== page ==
Waikerie Silo Art Project

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The beautiful artwork on the Waikerie Silos was recently completed and is a stunning reminder of the importance of a healthy river for a healthy community. The artwork was funded by the South Australian government and sponsored by Nature Foundation SA and the silo owner Viterra.

Nature Foundation SA sponsored the community driven project as a way to highlight the importance of water for the environment in achieving a healthy working river. The finished artwork provides an opportunity for locals and visitors alike to start a conversation about what a healthy river is and what that means for the community and natural habitat. Simply put water for the environment is water that is managed to improve or maintain the health of rivers and wetlands – including the plants and animals that depend on them.

Through an agreement with the Commonwealth Environmental Water Holder and working with local farmers, irrigators and community groups, our Water For Nature program has already delivered more than 12,000 megalitres to 90 different locations and coordinated watering across 17 complexes in the Murray Valley covering up to 26 different vegetation communities in 12 habitat types.

The Waikerie silos were the fifth to be completed in South Australia and are 25th in the Australian Silo Art Trail Collection. They are the first to be painted on both sides, providing both a land view and a river view.

Two exceptional world-class artists were chosen for the project, Jimmy Dvate from Melbourne and Garry Duncan from Kanmantoo.

DVatephoto.pngFeaturing on Jimmy’s silo is local native flora and fauna, including a giant Yabby and the endangered Regent Parrot. Jimmy has also included other endangered species like the Murray Hardyhead and the Spiny Daisy.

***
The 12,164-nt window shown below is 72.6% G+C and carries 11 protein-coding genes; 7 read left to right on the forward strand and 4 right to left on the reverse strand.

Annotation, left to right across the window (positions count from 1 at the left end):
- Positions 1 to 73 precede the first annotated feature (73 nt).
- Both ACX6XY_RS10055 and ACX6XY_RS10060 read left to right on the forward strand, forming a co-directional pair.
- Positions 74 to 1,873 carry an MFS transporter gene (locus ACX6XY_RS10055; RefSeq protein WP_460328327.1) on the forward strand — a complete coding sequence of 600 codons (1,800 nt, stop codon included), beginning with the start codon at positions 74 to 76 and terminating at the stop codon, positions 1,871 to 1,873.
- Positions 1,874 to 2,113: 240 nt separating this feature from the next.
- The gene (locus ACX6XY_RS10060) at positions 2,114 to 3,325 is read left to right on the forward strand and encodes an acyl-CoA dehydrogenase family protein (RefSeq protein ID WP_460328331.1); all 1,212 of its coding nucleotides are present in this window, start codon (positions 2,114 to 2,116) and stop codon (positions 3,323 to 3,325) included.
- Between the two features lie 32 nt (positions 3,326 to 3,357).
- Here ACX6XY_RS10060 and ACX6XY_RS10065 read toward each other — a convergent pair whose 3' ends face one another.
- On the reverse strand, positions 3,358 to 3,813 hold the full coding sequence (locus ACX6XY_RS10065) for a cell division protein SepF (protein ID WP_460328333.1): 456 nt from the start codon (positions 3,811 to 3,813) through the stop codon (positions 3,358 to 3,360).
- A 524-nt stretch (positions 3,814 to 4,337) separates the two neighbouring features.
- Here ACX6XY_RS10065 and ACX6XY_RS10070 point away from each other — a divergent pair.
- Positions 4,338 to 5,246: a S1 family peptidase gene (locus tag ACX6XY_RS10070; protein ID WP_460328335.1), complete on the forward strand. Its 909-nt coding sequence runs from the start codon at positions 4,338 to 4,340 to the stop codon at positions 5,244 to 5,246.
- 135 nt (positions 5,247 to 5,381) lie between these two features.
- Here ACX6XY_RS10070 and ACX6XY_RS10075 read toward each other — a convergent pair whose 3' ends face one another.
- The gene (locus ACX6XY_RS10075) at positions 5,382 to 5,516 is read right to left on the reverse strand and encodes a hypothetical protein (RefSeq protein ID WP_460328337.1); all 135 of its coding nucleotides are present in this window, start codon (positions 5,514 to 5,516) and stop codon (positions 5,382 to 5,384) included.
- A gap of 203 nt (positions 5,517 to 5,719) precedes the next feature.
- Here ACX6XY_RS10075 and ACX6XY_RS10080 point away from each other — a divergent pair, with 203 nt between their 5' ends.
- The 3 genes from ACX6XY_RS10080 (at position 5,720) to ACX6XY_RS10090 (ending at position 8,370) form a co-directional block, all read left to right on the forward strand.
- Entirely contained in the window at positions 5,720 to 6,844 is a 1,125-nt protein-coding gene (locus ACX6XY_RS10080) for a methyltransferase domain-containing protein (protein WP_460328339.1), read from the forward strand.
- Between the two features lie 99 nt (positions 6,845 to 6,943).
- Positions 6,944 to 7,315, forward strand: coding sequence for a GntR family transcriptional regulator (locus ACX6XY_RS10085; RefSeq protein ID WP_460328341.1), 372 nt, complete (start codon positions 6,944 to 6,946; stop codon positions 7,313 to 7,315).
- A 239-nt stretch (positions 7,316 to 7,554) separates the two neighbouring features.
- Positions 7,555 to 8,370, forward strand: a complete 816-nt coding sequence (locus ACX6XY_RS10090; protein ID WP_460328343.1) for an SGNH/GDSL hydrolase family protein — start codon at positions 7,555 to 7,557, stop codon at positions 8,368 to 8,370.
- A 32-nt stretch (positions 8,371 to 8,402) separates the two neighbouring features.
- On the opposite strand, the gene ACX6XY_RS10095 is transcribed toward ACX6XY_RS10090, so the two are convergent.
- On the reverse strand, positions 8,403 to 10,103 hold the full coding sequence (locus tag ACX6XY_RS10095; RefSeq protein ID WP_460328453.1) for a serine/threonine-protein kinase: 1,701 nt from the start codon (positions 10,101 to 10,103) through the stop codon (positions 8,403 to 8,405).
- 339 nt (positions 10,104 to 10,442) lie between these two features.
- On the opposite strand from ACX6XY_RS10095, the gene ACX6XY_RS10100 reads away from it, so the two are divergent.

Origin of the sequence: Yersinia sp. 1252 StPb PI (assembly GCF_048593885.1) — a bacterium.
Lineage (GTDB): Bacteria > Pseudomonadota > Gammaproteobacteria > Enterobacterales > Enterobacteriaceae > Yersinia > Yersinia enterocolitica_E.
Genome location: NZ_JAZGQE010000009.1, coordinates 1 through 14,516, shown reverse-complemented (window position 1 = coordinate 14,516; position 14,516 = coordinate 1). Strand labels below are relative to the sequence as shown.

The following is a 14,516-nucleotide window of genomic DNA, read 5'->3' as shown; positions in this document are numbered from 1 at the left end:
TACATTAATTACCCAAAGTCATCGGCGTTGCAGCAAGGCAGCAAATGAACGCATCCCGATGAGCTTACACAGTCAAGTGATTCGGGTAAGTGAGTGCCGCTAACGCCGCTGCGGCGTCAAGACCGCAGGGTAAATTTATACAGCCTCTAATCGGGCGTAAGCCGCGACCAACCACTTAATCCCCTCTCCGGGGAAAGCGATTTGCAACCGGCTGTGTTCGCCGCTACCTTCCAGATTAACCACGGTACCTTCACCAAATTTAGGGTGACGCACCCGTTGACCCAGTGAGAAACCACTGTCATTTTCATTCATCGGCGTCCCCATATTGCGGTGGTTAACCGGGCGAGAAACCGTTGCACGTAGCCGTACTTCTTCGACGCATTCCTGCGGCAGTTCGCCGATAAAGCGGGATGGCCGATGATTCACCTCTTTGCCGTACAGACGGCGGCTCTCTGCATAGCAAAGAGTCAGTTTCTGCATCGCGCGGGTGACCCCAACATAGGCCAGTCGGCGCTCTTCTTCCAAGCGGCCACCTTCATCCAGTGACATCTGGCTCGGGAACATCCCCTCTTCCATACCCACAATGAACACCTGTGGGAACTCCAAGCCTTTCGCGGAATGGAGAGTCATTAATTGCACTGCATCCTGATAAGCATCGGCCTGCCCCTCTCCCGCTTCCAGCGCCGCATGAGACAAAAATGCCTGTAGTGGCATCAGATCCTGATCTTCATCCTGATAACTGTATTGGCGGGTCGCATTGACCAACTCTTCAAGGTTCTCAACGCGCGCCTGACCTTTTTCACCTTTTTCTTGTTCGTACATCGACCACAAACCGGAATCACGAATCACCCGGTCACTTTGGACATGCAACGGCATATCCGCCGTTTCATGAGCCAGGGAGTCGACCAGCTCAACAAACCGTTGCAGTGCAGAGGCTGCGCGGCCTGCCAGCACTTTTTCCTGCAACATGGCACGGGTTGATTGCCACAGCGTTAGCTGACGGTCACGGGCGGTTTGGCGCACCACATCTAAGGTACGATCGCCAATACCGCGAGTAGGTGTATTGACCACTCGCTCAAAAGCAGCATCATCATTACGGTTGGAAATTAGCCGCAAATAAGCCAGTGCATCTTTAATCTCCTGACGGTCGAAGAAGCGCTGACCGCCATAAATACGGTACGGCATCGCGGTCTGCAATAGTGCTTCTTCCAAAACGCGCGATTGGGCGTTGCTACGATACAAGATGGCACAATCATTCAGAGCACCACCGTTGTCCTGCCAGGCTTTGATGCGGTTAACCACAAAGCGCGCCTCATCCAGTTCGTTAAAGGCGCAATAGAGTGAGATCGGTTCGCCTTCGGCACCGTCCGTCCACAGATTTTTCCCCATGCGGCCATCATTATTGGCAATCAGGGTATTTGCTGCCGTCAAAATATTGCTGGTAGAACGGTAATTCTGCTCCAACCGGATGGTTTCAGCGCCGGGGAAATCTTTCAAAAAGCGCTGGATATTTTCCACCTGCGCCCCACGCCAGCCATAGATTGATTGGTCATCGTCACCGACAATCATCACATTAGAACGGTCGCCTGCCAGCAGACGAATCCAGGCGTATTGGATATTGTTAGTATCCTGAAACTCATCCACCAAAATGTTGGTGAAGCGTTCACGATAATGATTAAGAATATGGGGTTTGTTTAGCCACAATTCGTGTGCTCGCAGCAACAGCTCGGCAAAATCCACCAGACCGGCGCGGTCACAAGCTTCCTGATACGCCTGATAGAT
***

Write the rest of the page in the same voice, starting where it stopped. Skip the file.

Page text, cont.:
gdmugshotbb1.jpgOn Garry’s silo is a giant, semi-abstract river landscape and many quirky, local, native river creatures including birds, frogs, fish and turtles. Garry has also featured the Rainmoth, which is where the town of Waikerie gets its name.

The name ‘Waikerie’ is said to mean ‘many wings’, after the giant swift moth ‘Wei kari’, the name given to the moth by the indigenous first peoples of the area.

How was this all made possible? From little things, big things grow! The project would not have been possible without local woman Liz Frankel and her tireless Waikerie Silo Art working group, the South Australian Department of Premier and Cabinet for grant funding. We also thank artists Jimmy Dvate and Garry Duncan, for their time, skills, wonderful creativity and passion for ‘Healthy River Healthy Community’.

The silos were officially launched by Minister Tim Whetstone at a public event on Friday 17 May, attended by over 200 people. A beautiful film has been produced about the creation of the Waikerie Silo Art and features interviews with the artists - Please visit our page on Facebook to view.  

Next time you pass through the Riverland don’t miss seeing the Waikerie silos!